I know that an LDR would suck, but so does not being able to get a job.  You have to make some tough decisions about your future.  Your ability to get a job and have a good career will have a big impact on your marriage, so it's important to realize that making decisions for a better education aren't really at the expense of your marriage, but for the benefit of it.
    Image and video hosting by TinyPic
    Lilypie First Birthday tickers
  • Options
    Laura has a great point about the LDR.  Yes, it blows.  Beyond belief.  But, FI and I are doing it so that he can get a job in the field he wants and I can get my masters degree in what I want.  It's not possible in the same state.  So, we've been LD for 2 years.  And we're about to be LD for at least 2 more.  I hate to push the wedding back that far (3 years, because he wants us to be together to plan), but we've decided it's necessary for us.

    My point of all that is that we don't want to start our marriage out with one of us having had to sacrifice so much that there's a certain amount of resent there for the rest of our lives.  It's something that you should seriously think about.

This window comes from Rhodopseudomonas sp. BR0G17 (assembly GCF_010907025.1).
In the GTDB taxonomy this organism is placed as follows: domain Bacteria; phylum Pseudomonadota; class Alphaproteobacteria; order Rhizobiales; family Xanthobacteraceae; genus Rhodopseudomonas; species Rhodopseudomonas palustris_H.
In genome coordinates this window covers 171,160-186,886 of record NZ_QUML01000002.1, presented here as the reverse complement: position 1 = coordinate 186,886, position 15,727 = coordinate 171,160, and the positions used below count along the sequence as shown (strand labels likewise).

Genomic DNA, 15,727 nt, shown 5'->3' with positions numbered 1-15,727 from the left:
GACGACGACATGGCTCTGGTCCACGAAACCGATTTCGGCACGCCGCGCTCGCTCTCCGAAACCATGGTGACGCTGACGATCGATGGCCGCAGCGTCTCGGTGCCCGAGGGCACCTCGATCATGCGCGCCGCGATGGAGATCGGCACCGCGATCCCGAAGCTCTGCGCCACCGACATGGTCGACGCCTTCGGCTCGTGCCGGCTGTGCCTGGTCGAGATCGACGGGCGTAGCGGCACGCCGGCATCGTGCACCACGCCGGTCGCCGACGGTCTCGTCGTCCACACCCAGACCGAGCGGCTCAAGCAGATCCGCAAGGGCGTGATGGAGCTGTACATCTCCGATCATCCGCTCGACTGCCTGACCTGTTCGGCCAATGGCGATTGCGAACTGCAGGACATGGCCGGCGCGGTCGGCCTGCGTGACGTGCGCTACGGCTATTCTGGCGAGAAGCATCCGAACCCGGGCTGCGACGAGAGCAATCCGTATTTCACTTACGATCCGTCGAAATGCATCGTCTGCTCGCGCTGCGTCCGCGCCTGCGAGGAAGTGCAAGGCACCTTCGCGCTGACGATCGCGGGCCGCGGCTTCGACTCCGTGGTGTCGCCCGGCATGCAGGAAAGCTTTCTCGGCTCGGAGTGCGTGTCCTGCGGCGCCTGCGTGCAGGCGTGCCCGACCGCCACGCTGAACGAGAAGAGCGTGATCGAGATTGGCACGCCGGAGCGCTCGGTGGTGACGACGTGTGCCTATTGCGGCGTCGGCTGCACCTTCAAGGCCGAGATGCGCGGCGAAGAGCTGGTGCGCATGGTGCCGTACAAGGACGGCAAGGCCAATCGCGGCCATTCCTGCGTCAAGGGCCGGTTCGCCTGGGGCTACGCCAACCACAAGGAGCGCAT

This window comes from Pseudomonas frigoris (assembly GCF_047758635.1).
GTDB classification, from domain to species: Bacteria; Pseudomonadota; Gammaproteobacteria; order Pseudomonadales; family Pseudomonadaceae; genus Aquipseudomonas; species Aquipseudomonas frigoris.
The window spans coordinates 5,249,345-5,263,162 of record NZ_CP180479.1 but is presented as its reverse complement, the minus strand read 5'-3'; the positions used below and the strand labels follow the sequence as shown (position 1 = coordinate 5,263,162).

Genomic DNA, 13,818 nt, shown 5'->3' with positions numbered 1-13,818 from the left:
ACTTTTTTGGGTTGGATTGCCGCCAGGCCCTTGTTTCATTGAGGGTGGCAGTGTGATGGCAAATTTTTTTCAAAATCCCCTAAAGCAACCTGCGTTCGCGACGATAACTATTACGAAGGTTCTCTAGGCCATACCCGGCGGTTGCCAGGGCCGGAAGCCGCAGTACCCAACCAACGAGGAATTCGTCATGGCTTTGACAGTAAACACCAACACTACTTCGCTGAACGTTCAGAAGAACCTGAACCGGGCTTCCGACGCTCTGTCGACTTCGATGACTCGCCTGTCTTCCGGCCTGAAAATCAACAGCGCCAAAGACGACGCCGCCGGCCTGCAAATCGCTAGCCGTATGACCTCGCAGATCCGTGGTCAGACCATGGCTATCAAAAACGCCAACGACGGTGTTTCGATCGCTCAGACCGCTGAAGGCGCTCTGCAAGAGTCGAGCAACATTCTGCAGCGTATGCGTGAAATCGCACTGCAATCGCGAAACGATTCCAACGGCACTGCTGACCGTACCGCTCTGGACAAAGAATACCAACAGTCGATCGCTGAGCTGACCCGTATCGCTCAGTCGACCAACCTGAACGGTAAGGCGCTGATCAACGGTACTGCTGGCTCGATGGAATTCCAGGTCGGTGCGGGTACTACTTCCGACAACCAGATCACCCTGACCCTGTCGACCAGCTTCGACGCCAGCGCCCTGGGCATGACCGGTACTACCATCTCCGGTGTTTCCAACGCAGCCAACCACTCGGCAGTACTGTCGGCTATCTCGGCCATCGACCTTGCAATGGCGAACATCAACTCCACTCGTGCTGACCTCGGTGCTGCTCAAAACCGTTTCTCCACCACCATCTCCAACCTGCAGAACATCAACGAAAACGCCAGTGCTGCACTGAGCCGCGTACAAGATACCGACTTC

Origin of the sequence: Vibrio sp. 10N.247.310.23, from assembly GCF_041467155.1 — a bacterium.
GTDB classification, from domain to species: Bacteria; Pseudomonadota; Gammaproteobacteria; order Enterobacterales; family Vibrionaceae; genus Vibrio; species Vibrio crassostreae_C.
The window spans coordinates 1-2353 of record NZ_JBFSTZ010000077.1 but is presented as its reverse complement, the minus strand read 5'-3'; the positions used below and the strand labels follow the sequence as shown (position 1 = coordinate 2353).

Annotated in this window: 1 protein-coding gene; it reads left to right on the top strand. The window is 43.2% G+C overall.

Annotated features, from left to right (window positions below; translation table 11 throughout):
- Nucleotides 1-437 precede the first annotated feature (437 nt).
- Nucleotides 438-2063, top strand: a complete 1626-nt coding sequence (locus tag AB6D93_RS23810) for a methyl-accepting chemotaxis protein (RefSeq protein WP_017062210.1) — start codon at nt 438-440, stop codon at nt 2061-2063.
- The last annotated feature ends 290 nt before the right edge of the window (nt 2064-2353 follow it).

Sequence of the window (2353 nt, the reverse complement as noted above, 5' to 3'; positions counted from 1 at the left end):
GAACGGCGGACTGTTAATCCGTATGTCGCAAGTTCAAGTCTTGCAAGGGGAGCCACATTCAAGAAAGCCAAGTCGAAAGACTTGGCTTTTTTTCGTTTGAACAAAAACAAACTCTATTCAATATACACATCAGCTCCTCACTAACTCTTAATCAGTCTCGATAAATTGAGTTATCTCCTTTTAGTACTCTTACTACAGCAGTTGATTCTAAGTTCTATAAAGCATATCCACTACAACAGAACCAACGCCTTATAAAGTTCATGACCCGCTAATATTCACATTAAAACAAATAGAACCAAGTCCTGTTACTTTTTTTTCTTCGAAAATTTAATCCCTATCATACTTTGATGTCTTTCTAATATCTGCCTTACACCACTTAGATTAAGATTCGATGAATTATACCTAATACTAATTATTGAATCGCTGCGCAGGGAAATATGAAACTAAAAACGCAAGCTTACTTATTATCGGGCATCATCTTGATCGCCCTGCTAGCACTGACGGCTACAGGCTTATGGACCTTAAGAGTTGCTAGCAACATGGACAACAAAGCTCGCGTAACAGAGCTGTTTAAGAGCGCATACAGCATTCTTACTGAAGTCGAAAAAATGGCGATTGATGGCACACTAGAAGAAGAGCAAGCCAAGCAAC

I french with my man
    Daisypath Anniversary tickers
  • Options
    In Response to <a href="http://forums.theknot.com/Sites/theknot/Pages/Main.aspx/special-topic-wedding-boards_students_grad-school?plckFindPostKey=Cat:Special%20Topic%20Wedding%20BoardsForum:684Discussion:2b5d8e09-5c2b-4e4c-bbba-9e49e73ee48ePost:ba83b1f3-66bd-4333-b6d5-f1ffb0ba16fd">Re: Grad school</a>:
    [QUOTE]Diito peekaboo, there are a LOT of non-Texas schools that have online programs.  There are online-only schools specifically for graduate degrees, even.  Capella and Walden are two of those, though I don't know much about them.  I know that University of Maryland offers online degrees nationwide, I'm sure there are a ton of places you could enroll.  Just do some research and see if it's an option for you. I know that an LDR would suck, but so does not being able to get a job.  You have to make some tough decisions about your future.  Your ability to get a job and have a good career will have a big impact on your marriage, so it's important to realize that making decisions for a better education aren't really at the expense of your marriage, but for the benefit of it.
    Posted by LauraT25[/QUOTE]

    <div>
    </div><div>I must have misunderstood about online classes. I'll look into them though. I'm just wary of online graduate classes I guess.</div><div>
    </div><div>
    </div><div>Sorry for the long delay</div>
This discussion has been closed.
Choose Another Board
Search Boards